Wednesday, July 30, 2014
FAIRFIELD-SUISUN, CALIFORNIA
99 CENTS

Flummoxed by Thanksgiving math? We did it for you

By
From page B7 | November 21, 2012 |

Food-Thanksgiving Math

This Oct. 18, 2007, file photo shows a turkey with a thermometer. Federal guidelines state that your turkey is safe to eat when the innermost part of the thigh reaches 165 F. Some people say thigh meat tastes better at 170 F. If the turkey is stuffed, the stuffing must also reach 165 F. (AP Photo/Larry Crowe, File)

If you start roasting a 14-pound turkey at 375 F at 7 a.m. and need to feed 15 people – including three vegetarians, a vegan and two gluten intolerants – by 1 p.m., how many pounds of cranberries do you need if the stuffing is baked outside the bird and the pumpkin pie is cut into 11.75 equal wedges?

Or am I the only cook who suffers flashbacks to grade school word problems every time I try to calculate the many mathematical angles of assembling Thanksgiving dinner?

Fear not. I took one for the turkey team and did the math for you, sorting out all the numbers you need, from how many people different size turkeys feed to how many pounds of carrots and cans of cranberry sauce you’ll want for making sure your crowd leaves the table stuffed.

And because this is Thanksgiving, all serving estimates are generous to allow for plenty of seconds and leftovers.

How big?

For turkeys less than 16 pounds, estimate 1 pound per serving (this accounts for bone weight). For larger birds, a bit less is fine; they have a higher meat-to-bone ratio. But if your goal is to have very ample leftovers, aim for 1½ pounds per person no matter how big the turkey is.

– For 8 people, buy a 12-pound turkey

– For 10 people, buy a 15-pound turkey

– For 12 people, buy an 18-pound turkey

– For 14 people, buy a 20-pound turkey

The big thaw

The safest way to thaw a frozen turkey is in the refrigerator. You’ll need about 24 hours per 4 to 5 pounds of turkey. For speedier thawing, put the turkey in a sink of cold water. Change the water every 30 minutes, and plan for about 30 minutes per pound.

The brine

A good brine uses kosher salt and sugar in a 1-to-1 ratio, and usually no more than 1 cup of each. Feel free to add any other seasonings. Brines typically are made by heating the salt, sugar and seasonings with a bit of water until dissolved. This mixture then is diluted with additional cold water (volume will vary depending on the size of your bird). Be certain the brine is completely cooled before adding the turkey.

Turkeys should be brined for at least 8 to 10 hours, but can go as long as 72 hours. A good rule of thumb is, the longer the brine, the weaker the brine. So for a 10-hour soak, use 1 cup each of salt and sugar. For a longer one, consider backing down to ¾ cup each.

Always keep the bird refrigerated during brining. If the turkey is too big, an ice-filled cooler stored outside works, too.

The roast

Roasting temperatures vary widely by recipe. Some go at a slow and steady 325 F. Others crank the heat to 400 F or 425 F for the first hour, then drop it down for the rest of the time.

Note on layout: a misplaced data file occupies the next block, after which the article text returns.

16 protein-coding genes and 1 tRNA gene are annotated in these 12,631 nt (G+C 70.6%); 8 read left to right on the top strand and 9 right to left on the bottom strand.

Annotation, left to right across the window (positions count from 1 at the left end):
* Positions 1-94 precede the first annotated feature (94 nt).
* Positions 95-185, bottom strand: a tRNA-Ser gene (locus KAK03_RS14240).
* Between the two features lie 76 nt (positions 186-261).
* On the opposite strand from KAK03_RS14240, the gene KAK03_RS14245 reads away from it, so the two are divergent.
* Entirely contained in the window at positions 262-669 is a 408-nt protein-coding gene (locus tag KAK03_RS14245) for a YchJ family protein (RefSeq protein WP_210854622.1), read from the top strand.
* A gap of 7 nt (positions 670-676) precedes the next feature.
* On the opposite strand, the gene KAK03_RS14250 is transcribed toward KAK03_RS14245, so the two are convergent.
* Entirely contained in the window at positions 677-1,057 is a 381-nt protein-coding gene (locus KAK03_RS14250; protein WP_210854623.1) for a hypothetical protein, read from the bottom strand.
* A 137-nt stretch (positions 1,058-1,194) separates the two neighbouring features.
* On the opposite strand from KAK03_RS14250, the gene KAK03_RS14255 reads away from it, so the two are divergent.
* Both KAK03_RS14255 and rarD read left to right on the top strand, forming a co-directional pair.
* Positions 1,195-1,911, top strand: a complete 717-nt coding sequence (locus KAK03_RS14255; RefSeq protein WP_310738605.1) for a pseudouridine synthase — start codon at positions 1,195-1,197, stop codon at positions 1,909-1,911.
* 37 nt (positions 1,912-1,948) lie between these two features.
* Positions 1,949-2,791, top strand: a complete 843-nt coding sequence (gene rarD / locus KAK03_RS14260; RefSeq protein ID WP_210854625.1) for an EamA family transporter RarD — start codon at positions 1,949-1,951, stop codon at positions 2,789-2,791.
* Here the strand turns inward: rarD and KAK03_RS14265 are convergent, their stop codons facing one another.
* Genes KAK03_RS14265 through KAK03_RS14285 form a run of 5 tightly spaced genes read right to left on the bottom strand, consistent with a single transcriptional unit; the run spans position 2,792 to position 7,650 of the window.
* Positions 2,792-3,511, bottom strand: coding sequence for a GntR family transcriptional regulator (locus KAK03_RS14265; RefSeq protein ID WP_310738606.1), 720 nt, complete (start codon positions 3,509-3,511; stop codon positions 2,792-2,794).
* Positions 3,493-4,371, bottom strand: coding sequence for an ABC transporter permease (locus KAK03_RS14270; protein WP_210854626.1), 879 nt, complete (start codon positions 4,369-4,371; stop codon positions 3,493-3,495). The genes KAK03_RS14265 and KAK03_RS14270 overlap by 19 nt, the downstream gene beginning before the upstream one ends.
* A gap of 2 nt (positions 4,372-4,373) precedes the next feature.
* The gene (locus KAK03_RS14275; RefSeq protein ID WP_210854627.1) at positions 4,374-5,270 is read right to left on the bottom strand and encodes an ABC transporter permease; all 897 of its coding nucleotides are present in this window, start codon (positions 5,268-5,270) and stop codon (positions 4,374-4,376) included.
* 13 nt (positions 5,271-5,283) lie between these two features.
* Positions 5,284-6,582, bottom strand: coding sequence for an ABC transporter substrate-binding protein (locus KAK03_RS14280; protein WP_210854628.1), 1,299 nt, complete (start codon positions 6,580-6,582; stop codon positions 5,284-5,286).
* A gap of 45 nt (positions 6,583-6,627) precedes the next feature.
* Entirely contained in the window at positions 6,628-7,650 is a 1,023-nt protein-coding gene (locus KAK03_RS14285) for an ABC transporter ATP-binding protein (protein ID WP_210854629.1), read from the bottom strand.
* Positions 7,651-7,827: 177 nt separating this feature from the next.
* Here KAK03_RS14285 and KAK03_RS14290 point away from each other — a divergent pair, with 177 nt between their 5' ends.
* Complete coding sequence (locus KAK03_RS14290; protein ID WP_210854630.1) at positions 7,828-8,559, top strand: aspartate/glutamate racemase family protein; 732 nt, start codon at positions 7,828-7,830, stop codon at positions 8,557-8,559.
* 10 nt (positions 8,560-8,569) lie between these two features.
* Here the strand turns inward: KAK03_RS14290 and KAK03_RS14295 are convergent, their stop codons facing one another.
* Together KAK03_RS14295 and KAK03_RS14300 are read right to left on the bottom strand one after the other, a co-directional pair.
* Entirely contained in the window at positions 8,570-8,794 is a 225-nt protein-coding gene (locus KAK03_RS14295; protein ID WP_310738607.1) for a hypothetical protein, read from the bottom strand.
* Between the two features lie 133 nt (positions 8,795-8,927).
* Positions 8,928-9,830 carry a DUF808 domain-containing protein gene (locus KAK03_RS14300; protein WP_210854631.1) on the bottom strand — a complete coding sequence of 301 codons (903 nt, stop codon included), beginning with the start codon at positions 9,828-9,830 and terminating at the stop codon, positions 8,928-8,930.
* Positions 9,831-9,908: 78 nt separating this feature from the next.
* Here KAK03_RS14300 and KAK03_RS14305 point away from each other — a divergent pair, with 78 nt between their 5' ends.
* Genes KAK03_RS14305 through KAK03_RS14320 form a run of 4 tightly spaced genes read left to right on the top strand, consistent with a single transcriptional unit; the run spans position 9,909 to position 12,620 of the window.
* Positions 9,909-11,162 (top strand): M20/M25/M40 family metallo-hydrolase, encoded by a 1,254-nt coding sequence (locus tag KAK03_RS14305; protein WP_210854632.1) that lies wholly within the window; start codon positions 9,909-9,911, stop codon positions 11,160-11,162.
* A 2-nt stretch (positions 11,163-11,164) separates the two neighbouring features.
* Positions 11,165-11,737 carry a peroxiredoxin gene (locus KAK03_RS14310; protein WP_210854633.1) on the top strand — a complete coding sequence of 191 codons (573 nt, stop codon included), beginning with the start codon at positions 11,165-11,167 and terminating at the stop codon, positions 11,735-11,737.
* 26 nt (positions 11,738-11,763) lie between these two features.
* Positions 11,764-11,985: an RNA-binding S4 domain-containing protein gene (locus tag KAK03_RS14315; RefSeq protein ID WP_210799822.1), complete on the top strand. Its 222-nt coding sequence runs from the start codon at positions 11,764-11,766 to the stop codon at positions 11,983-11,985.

However you roast, use an instant thermometer inserted at the innermost part of the thigh (without touching bone) to determine when your turkey is done. The meat needs to hit 165 F for safe eating, though some people say thigh meat tastes better at 170 F.

If the outside of the bird gets too dark before the center reaches the proper temperature, cover it with foil.

The following roasting time estimates are based on a stuffed turkey cooked at 325 F. Reduce cooking time by 20 to 40 minutes for turkeys that are not stuffed (estimate total roasting times at 15 minutes per pound for unstuffed birds). And remember, a crowded oven cooks more slowly, so plan ahead if your bird needs to share the space.

– 12-pound turkey: 3 to 4 hours at 325 F

– 15-pound turkey: 4 to 4½ hours at 325 F

– 18-pound turkey: 4½ to 5 hours at 325 F

– 20-pound turkey: 5 to 6 hours at 325 F

The baste

Basting the bird with its juices helps crisp the skin and flavor the meat. Do it every 30 minutes, but no more. Opening the oven door too frequently lets heat escape and can significantly slow the cooking.

The rest

The turkey never should go directly from the oven to the table. Like most meat, it needs to rest before serving for the juices to redistribute. Cover the turkey with foil and a few bath towels layered over that (to keep it warm), then let it rest for 20 to 30 minutes.

The sides

– Carrots: a 1-pound bag makes 4 to 5 servings

– Cranberry sauce: a 12-ounce package of fresh cranberries makes about 2¼ cups of sauce; a 16-ounce can has 6 servings

– Gravy: plan for 1/3 cup of gravy per person

– Green beans: 1½ pounds of beans makes 6 to 8 servings

– Mashed potatoes: a 5-pound bag of potatoes makes 10 to 12 servings

– Stuffing: a 14-ounce bag of stuffing makes about 11 servings

The leftovers

For food safety reasons, leftovers should be cleared from the table and refrigerated within two hours of being served. Once refrigerated, they should be consumed within three to four days. Leftovers can be frozen for three to four months. Though safe to consume after four months, they will start to taste off.

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